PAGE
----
Secondly, we must not flee from suffering in the name of altruism. The self-giving savior did not live, die, and live again to avoid some unpleasant situation. The incarnation is testimony of just the opposite: Jesus came to a world that neither knew, wanted, or understood its God and suffered on that ungrateful world’s behalf. When Jackson volunteered to leave the ranch, he was indeed practicing altruism by protecting a different, potentially weaker contestant. However, it was not a choice that prevented his participation in “suffering.” His exile from the ranch guaranteed a harder path than those he left behind and risked his eventual dismissal from the contest. In choosing a harder path, Jackson demonstrated something that Jillian couldn’t see – he was placing compassion for his neighbor above his own progress, even his “success” as a contestant. There is far too much in the New Testament about the disciples giving up life for the sake of Jesus for us to miss the point of that sacrifice – we are called to faithfulness even through suffering. When we avoid the difficulties of faith in the name of not hurting someone’s feelings or in the name of not rocking the church boat, we have radically departed from the self-giving example of our master.
            I’m not usually one to find much of a theological point in reality television (other than clear examples of the doctrine of Total Depravity!), but in this case I couldn’t resist. We must walk the line, much like Jackson, between arrogance and self-awareness[6] in our discipleship. We need to deal with our hearts as they are laid open before God as well as living the self-sacrificing altruism he demonstrated in Christ Jesus.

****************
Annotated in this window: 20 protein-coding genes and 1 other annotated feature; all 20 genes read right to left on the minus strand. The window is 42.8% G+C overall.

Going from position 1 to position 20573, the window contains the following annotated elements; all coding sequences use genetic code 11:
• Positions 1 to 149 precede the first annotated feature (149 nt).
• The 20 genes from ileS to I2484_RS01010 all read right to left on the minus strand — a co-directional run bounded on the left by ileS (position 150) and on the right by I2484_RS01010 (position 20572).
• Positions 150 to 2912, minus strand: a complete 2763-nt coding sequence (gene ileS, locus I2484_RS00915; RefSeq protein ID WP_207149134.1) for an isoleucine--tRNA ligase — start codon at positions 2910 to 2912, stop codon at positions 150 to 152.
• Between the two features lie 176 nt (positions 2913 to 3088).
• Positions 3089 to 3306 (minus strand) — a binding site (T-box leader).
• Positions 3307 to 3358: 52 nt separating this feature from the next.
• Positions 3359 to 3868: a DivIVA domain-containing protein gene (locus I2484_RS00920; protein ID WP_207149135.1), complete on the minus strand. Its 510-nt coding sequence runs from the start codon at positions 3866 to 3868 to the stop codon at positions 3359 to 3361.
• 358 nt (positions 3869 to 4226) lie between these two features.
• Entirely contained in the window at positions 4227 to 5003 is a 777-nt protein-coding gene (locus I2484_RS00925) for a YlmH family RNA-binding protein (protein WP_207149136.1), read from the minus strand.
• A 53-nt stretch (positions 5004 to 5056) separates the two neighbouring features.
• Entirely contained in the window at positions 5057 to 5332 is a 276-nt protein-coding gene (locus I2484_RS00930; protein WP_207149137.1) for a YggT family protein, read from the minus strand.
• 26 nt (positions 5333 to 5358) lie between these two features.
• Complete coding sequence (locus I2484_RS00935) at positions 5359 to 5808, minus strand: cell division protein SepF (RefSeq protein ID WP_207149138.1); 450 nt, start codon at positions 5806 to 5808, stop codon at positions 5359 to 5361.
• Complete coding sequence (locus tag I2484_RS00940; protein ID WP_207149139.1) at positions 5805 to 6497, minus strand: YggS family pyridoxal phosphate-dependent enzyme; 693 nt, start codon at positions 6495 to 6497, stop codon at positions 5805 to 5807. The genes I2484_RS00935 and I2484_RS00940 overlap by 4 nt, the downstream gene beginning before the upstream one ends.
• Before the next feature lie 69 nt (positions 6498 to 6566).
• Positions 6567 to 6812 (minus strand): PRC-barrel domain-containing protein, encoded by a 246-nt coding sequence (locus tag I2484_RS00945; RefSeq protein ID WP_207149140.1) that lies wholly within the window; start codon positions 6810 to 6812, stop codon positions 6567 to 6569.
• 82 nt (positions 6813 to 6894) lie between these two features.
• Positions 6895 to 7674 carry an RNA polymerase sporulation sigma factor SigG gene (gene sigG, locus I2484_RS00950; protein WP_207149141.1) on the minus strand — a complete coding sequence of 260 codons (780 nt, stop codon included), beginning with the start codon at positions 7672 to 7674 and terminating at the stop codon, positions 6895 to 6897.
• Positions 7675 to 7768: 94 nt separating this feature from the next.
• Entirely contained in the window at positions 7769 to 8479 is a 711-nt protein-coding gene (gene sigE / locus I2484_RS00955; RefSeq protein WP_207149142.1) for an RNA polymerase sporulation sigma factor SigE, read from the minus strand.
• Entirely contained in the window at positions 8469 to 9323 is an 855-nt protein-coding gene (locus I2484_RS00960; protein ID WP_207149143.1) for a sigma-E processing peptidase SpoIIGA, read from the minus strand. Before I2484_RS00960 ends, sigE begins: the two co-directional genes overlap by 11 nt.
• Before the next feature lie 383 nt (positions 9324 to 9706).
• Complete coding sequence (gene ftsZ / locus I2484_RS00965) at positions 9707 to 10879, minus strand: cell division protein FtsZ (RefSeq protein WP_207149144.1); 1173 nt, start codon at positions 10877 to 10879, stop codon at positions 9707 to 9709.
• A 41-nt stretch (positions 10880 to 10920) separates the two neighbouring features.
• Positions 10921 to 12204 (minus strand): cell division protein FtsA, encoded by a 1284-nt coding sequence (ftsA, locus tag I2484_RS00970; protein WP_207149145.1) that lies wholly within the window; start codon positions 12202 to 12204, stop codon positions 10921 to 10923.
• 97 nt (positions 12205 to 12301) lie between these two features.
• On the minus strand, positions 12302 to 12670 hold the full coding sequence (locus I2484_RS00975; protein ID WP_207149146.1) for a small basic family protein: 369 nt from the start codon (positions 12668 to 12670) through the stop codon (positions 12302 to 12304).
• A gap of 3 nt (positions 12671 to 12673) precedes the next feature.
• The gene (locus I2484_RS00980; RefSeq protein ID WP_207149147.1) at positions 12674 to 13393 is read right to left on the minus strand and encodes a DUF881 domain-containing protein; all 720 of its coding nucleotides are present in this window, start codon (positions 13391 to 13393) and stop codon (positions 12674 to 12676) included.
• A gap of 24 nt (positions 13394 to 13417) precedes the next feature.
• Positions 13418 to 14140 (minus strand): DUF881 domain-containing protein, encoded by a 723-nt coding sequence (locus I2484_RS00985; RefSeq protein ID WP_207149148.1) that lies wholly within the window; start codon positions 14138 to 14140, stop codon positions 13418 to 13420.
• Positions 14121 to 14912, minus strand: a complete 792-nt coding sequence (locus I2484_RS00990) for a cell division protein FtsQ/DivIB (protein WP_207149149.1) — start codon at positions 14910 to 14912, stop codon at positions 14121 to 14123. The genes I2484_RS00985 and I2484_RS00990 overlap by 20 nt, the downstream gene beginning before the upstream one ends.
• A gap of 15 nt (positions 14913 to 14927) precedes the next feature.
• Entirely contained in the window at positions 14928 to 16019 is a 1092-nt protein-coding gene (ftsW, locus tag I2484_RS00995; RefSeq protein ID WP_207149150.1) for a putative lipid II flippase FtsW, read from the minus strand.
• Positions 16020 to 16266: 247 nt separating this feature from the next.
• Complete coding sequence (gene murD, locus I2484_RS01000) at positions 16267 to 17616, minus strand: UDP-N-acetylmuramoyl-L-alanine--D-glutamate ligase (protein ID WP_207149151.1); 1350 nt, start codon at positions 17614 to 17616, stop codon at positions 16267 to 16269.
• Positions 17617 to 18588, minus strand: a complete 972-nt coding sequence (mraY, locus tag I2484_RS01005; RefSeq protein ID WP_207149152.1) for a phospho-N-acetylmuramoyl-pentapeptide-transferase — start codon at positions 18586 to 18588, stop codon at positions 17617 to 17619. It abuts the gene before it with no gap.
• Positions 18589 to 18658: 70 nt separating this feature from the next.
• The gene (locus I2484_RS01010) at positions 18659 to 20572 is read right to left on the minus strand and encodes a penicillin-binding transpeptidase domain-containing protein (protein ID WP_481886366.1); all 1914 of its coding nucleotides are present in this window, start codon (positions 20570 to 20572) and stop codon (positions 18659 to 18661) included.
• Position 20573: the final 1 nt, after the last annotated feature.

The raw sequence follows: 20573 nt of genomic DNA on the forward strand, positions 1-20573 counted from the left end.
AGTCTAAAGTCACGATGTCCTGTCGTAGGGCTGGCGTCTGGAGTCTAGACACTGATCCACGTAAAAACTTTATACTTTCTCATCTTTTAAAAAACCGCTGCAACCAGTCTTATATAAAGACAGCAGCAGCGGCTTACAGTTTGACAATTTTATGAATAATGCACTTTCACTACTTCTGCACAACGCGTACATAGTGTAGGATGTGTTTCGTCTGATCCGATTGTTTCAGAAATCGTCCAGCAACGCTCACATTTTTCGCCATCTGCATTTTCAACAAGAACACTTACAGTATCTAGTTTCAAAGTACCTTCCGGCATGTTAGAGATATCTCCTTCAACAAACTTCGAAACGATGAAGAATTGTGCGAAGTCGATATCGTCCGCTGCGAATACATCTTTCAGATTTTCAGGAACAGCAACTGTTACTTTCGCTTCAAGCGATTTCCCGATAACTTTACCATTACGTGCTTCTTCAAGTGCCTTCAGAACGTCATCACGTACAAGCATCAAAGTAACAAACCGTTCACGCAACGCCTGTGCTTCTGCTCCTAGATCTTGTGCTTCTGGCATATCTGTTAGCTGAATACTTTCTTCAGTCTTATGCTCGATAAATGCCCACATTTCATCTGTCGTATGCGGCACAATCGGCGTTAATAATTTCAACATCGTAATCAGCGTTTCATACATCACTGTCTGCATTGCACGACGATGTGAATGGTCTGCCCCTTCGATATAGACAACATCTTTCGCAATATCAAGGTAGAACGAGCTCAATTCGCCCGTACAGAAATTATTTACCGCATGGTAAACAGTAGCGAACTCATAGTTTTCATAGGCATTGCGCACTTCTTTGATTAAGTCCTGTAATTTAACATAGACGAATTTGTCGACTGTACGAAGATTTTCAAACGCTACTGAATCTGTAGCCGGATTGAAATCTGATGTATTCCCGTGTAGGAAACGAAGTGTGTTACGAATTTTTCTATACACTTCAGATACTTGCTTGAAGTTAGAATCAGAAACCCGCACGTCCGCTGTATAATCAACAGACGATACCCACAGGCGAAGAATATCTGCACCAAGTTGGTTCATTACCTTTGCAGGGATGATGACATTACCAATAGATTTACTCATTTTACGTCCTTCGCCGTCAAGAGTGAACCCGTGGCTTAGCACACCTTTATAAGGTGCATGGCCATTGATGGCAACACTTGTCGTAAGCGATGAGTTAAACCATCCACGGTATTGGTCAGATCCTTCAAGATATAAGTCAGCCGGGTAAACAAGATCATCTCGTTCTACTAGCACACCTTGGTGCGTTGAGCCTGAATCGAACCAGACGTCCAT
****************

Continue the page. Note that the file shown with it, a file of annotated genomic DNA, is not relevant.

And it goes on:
[1] “Face Your Fear,” originally aired on 2/25/13
[3] Among other things, pastoral self-care is essential to survival in ministry, especially in area dealing with mortality on a regular basis. See Michael R. Stuart, “Practicing contemplation for healthy self-care” in Chaplaincy Today 28 no. 1 and Sally Canning, “Out of balance: why I hesitate to practice and teach “self-care”” in Journal of Psychology and Christianity, 30 no. 1.
[4] Cf. Matthew 16:24, Mark 8:34.
[5] Cf. Matthew 12:45.
[6] See Casino Royale, my favorite Bond movie yet.

Friday, February 22, 2013

Are Baptists "Mainline Protestants?" or "On the Installation of Suzii Paynter as CFB Executive Coordinator"

            I’ve come across two independent sources this week that have both made an interesting assertion regarding Baptists. The first is Kenneth Cauthen’s book I Don’t Care What the Bible Says[1] and the other is an article[2] by Jim Hinch that appeared in The Orange County Register on February 15th. In both documents the authors include Baptists in lists of “Mainline Protestants.” This seemed odd to me, as I have never seen my theological relatives listed in such a way with Episcopalians, Anglicans, Presbyterians, and Methodists. I was led to wonder if I had been wrong in my assumptions of just where my denomination fit into the grand scheme of the American Religious Landscape.
            The Pew Forum on Religion and Public Life actually lists[3] Baptists under both the “Evangelical Protestant Churches” and the “Mainline Protestant Churches” headings. These broad categories are then broken down into sub-groups, for example the SBC is the largest Baptist group under the Evangelical list, while the ABC is the largest among the Baptists in the Mainline group. What gives? How can one theological denomination have such a split identity?